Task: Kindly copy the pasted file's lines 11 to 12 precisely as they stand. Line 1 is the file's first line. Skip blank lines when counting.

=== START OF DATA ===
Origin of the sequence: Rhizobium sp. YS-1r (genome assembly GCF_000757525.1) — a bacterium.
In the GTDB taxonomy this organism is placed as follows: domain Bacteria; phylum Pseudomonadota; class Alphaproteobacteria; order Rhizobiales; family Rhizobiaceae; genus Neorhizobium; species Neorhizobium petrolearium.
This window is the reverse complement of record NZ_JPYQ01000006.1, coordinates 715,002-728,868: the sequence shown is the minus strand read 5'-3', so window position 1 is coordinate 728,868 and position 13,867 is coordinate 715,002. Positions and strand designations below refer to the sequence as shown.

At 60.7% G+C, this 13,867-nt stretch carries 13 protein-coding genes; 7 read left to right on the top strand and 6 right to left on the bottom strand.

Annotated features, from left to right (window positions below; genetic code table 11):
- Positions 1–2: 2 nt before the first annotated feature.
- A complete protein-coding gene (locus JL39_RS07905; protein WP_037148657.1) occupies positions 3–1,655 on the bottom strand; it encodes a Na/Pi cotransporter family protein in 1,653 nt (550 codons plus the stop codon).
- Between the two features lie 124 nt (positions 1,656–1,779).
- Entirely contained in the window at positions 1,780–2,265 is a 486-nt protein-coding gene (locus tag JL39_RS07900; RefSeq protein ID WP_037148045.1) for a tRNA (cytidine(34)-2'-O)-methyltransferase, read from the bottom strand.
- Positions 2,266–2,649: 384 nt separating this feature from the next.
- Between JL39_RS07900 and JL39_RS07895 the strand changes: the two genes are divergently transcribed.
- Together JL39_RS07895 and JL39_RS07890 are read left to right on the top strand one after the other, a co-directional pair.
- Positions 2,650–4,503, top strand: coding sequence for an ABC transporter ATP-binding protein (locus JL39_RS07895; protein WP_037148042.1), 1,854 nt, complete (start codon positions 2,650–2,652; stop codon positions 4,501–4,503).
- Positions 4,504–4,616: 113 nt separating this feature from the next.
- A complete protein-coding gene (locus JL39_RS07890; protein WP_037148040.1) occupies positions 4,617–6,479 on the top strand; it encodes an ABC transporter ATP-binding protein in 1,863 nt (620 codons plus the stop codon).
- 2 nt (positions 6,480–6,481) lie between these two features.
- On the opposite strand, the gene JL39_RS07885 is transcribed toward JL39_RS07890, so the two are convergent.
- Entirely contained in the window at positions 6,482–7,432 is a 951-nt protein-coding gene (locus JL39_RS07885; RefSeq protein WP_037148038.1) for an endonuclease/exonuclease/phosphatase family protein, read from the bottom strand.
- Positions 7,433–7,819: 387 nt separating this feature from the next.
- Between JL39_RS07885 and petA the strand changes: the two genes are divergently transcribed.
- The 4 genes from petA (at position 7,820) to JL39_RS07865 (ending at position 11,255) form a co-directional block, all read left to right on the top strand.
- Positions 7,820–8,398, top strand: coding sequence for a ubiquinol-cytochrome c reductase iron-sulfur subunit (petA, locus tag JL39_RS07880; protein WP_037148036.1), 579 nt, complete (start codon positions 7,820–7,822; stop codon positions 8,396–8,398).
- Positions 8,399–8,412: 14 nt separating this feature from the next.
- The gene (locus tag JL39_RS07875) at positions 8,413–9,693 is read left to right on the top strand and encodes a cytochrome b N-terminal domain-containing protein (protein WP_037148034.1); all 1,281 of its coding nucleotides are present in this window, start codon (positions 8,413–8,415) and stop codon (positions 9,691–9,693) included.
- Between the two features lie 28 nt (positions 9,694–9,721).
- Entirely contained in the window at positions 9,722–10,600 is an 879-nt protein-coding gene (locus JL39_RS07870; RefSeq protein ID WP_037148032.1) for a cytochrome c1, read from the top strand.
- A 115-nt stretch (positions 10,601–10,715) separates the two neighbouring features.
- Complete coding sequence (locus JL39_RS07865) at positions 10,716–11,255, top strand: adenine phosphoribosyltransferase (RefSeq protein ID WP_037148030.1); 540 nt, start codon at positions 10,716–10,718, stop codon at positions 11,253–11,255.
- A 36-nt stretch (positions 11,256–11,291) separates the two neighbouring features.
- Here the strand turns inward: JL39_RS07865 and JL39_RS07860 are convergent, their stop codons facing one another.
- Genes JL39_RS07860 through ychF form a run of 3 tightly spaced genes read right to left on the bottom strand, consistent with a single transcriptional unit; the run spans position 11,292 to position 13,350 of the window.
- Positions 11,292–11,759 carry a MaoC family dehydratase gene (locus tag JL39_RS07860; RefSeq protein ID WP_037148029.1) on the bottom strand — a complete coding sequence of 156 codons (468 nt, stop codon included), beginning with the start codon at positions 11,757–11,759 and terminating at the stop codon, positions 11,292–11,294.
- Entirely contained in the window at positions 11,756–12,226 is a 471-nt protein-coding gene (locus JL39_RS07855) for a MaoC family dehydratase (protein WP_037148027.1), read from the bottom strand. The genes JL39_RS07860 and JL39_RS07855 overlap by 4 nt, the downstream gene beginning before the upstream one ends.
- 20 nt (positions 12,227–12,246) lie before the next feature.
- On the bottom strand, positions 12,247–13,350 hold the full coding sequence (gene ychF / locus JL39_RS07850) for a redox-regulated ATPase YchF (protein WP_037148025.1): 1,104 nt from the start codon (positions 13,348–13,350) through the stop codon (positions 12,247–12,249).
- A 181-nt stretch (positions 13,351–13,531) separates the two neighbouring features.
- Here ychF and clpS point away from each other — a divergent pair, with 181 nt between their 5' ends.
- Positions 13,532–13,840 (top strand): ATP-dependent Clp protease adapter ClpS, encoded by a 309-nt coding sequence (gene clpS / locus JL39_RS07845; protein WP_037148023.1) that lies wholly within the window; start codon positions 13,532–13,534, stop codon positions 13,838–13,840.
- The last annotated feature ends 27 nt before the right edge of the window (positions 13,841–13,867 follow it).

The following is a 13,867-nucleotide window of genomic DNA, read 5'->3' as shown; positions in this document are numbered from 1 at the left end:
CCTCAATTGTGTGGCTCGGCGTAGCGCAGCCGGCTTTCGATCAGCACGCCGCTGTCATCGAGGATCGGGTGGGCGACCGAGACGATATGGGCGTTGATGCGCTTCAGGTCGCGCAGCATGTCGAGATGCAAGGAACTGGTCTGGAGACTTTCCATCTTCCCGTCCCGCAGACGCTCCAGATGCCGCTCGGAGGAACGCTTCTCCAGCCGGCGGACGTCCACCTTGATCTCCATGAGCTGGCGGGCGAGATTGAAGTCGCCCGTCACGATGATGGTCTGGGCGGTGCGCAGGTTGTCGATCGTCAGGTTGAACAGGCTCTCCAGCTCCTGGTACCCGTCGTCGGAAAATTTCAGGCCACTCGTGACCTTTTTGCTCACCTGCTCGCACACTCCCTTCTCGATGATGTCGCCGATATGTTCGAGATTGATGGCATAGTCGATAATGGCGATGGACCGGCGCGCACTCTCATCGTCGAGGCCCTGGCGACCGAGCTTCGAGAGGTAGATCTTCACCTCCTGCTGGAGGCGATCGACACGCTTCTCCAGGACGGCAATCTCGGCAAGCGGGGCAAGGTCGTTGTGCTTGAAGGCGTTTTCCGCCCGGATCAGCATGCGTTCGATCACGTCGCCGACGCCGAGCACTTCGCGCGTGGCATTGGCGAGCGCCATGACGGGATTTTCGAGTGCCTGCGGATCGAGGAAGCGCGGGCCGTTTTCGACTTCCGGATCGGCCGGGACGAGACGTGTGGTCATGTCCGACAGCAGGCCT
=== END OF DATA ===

- Between JL39_RS07900 and JL39_RS07895 the strand changes: the two genes are divergently transcribed.
- Together JL39_RS07895 and JL39_RS07890 are read left to right on the top strand one after the other, a co-directional pair.